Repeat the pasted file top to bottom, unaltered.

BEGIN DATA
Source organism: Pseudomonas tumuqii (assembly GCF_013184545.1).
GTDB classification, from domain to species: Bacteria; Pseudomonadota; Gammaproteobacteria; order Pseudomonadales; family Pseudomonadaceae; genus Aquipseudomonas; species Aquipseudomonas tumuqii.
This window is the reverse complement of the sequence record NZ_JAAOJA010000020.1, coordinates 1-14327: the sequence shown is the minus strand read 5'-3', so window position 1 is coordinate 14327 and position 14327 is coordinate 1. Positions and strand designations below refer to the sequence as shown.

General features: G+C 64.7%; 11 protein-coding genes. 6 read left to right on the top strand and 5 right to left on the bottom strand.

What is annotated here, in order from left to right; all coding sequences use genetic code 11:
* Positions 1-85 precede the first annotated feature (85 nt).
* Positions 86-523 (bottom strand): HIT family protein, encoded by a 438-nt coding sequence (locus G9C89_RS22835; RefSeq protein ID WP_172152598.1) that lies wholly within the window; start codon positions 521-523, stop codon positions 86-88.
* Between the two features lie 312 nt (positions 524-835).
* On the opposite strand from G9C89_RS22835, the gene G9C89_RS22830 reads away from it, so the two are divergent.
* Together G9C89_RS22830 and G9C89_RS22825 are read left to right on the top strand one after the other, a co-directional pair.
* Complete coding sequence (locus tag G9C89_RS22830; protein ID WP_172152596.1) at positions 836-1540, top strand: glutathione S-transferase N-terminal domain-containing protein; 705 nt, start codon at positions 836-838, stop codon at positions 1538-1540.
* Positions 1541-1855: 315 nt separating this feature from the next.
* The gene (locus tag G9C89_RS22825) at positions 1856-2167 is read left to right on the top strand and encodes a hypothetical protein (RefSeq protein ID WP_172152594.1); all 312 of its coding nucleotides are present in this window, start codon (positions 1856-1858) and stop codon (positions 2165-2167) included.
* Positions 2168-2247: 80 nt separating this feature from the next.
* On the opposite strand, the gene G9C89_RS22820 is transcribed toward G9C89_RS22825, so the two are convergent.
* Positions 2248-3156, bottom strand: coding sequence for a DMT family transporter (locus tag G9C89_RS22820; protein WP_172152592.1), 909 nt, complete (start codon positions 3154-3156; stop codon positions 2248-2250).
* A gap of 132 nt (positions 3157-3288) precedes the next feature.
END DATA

Source organism: Pseudomonas tumuqii (assembly GCF_013184545.1).
GTDB classification, from domain to species: Bacteria; Pseudomonadota; Gammaproteobacteria; order Pseudomonadales; family Pseudomonadaceae; genus Aquipseudomonas; species Aquipseudomonas tumuqii.
This window is the reverse complement of the sequence record NZ_JAAOJA010000020.1, coordinates 1-14327: the sequence shown is the minus strand read 5'-3', so window position 1 is coordinate 14327 and position 14327 is coordinate 1. Positions and strand designations below refer to the sequence as shown.

General features: G+C 64.7%; 11 protein-coding genes. 6 read left to right on the top strand and 5 right to left on the bottom strand.

What is annotated here, in order from left to right; all coding sequences use genetic code 11:
* Positions 1-85 precede the first annotated feature (85 nt).
* Positions 86-523 (bottom strand): HIT family protein, encoded by a 438-nt coding sequence (locus G9C89_RS22835; RefSeq protein ID WP_172152598.1) that lies wholly within the window; start codon positions 521-523, stop codon positions 86-88.
* Between the two features lie 312 nt (positions 524-835).
* On the opposite strand from G9C89_RS22835, the gene G9C89_RS22830 reads away from it, so the two are divergent.
* Together G9C89_RS22830 and G9C89_RS22825 are read left to right on the top strand one after the other, a co-directional pair.
* Complete coding sequence (locus tag G9C89_RS22830; protein ID WP_172152596.1) at positions 836-1540, top strand: glutathione S-transferase N-terminal domain-containing protein; 705 nt, start codon at positions 836-838, stop codon at positions 1538-1540.
* Positions 1541-1855: 315 nt separating this feature from the next.
* The gene (locus tag G9C89_RS22825) at positions 1856-2167 is read left to right on the top strand and encodes a hypothetical protein (RefSeq protein ID WP_172152594.1); all 312 of its coding nucleotides are present in this window, start codon (positions 1856-1858) and stop codon (positions 2165-2167) included.
* Positions 2168-2247: 80 nt separating this feature from the next.
* On the opposite strand, the gene G9C89_RS22820 is transcribed toward G9C89_RS22825, so the two are convergent.
* Positions 2248-3156, bottom strand: coding sequence for a DMT family transporter (locus tag G9C89_RS22820; protein WP_172152592.1), 909 nt, complete (start codon positions 3154-3156; stop codon positions 2248-2250).
* A gap of 132 nt (positions 3157-3288) precedes the next feature.